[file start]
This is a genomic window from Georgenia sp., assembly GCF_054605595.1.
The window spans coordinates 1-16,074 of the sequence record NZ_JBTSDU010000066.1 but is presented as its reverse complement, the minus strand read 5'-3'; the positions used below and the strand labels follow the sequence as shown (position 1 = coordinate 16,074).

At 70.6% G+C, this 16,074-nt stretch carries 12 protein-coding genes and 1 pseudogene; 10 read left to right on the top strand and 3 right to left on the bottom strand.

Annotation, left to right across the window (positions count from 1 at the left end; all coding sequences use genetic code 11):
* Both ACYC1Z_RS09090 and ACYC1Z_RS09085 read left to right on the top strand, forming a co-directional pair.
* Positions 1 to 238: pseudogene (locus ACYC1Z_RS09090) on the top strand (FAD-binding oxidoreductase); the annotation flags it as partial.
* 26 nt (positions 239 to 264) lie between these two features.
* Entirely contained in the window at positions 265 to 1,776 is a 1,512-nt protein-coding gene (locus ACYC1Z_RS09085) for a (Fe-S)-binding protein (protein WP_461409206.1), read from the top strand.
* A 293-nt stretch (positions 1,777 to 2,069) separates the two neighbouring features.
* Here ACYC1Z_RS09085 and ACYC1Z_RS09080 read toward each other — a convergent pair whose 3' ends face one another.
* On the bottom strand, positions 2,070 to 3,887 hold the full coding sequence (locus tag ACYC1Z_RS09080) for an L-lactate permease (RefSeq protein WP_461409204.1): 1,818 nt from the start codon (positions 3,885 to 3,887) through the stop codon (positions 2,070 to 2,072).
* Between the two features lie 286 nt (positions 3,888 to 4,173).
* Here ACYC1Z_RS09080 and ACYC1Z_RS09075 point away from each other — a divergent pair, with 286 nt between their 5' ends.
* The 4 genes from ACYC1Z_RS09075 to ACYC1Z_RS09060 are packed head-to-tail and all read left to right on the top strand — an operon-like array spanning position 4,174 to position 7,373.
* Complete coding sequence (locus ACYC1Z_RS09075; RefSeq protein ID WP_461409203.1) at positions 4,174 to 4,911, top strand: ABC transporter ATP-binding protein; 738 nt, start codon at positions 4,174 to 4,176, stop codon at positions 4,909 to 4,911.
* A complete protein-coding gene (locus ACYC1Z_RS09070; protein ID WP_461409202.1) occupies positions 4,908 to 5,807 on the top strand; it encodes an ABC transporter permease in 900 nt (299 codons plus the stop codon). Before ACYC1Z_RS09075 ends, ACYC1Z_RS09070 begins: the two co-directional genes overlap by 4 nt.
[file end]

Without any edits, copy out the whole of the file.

This is a genomic window from Georgenia sp., assembly GCF_054605595.1.
The window spans coordinates 1-16,074 of the sequence record NZ_JBTSDU010000066.1 but is presented as its reverse complement, the minus strand read 5'-3'; the positions used below and the strand labels follow the sequence as shown (position 1 = coordinate 16,074).

At 70.6% G+C, this 16,074-nt stretch carries 12 protein-coding genes and 1 pseudogene; 10 read left to right on the top strand and 3 right to left on the bottom strand.

Annotation, left to right across the window (positions count from 1 at the left end; all coding sequences use genetic code 11):
* Both ACYC1Z_RS09090 and ACYC1Z_RS09085 read left to right on the top strand, forming a co-directional pair.
* Positions 1 to 238: pseudogene (locus ACYC1Z_RS09090) on the top strand (FAD-binding oxidoreductase); the annotation flags it as partial.
* 26 nt (positions 239 to 264) lie between these two features.
* Entirely contained in the window at positions 265 to 1,776 is a 1,512-nt protein-coding gene (locus ACYC1Z_RS09085) for a (Fe-S)-binding protein (protein WP_461409206.1), read from the top strand.
* A 293-nt stretch (positions 1,777 to 2,069) separates the two neighbouring features.
* Here ACYC1Z_RS09085 and ACYC1Z_RS09080 read toward each other — a convergent pair whose 3' ends face one another.
* On the bottom strand, positions 2,070 to 3,887 hold the full coding sequence (locus tag ACYC1Z_RS09080) for an L-lactate permease (RefSeq protein WP_461409204.1): 1,818 nt from the start codon (positions 3,885 to 3,887) through the stop codon (positions 2,070 to 2,072).
* Between the two features lie 286 nt (positions 3,888 to 4,173).
* Here ACYC1Z_RS09080 and ACYC1Z_RS09075 point away from each other — a divergent pair, with 286 nt between their 5' ends.
* The 4 genes from ACYC1Z_RS09075 to ACYC1Z_RS09060 are packed head-to-tail and all read left to right on the top strand — an operon-like array spanning position 4,174 to position 7,373.
* Complete coding sequence (locus ACYC1Z_RS09075; RefSeq protein ID WP_461409203.1) at positions 4,174 to 4,911, top strand: ABC transporter ATP-binding protein; 738 nt, start codon at positions 4,174 to 4,176, stop codon at positions 4,909 to 4,911.
* A complete protein-coding gene (locus ACYC1Z_RS09070; protein ID WP_461409202.1) occupies positions 4,908 to 5,807 on the top strand; it encodes an ABC transporter permease in 900 nt (299 codons plus the stop codon). Before ACYC1Z_RS09075 ends, ACYC1Z_RS09070 begins: the two co-directional genes overlap by 4 nt.